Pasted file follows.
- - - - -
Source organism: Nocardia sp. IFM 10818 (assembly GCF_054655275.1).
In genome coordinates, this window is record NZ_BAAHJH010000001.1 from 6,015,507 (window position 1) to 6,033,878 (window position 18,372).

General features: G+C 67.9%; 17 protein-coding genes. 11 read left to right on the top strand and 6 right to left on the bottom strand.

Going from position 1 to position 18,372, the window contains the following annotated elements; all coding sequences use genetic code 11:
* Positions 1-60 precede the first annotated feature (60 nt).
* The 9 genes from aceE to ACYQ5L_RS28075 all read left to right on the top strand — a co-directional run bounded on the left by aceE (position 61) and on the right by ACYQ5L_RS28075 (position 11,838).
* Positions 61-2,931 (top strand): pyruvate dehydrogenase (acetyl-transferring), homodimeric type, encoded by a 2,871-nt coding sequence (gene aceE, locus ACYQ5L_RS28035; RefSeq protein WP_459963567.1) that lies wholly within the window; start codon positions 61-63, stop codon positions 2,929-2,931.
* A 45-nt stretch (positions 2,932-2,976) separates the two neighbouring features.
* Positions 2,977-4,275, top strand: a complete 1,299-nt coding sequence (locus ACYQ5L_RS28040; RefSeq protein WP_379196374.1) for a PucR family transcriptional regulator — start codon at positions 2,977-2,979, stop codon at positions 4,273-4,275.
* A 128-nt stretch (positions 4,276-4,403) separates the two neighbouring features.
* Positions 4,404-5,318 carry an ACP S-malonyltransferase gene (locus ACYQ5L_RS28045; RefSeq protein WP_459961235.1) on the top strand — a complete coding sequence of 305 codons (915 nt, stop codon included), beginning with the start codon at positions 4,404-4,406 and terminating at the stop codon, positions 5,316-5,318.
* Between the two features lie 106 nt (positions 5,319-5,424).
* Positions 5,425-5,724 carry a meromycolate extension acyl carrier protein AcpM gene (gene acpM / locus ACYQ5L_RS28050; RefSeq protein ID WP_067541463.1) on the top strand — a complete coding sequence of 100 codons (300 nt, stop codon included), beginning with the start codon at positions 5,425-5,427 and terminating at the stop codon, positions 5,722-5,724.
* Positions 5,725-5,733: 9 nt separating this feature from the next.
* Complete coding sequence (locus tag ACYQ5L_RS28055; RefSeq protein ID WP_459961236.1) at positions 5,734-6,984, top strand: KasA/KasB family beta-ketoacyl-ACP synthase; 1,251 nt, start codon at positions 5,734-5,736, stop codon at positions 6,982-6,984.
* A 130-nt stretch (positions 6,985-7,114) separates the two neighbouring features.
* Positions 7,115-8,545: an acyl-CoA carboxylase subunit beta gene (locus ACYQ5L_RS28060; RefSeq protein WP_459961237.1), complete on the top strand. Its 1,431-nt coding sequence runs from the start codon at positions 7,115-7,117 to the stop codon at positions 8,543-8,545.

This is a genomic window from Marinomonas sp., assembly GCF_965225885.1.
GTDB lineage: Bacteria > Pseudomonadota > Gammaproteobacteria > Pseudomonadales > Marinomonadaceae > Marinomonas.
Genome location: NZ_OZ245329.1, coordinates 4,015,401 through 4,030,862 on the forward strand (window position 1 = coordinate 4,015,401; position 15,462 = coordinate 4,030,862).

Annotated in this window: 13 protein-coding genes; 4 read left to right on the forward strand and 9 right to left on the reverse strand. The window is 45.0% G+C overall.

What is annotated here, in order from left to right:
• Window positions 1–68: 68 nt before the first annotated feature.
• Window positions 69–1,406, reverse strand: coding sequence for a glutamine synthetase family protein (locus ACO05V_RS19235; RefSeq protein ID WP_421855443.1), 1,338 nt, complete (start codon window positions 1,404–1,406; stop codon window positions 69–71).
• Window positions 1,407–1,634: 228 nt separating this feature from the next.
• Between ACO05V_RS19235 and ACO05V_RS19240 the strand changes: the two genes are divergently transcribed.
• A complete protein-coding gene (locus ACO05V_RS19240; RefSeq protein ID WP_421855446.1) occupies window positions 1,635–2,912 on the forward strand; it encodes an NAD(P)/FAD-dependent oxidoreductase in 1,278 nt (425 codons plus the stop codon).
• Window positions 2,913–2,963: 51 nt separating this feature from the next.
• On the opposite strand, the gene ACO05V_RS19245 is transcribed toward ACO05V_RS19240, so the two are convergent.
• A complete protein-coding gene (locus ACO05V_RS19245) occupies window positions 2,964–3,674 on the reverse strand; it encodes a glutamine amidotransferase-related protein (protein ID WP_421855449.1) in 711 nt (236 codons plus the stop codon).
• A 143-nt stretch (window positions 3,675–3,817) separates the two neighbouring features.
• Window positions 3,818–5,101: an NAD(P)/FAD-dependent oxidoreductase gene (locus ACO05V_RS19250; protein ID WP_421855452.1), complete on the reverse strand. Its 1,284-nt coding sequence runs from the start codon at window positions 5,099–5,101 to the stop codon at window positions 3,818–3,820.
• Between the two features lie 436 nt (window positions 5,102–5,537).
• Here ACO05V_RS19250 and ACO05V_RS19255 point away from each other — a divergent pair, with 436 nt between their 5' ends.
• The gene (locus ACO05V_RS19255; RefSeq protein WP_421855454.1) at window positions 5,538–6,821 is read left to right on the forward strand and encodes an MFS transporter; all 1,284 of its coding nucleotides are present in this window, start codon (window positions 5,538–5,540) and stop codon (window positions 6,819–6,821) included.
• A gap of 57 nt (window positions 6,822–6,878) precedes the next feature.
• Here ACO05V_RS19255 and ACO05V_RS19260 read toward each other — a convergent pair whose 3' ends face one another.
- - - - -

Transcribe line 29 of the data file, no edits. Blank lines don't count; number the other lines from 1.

• On the opposite strand, the gene ACO05V_RS19245 is transcribed toward ACO05V_RS19240, so the two are convergent.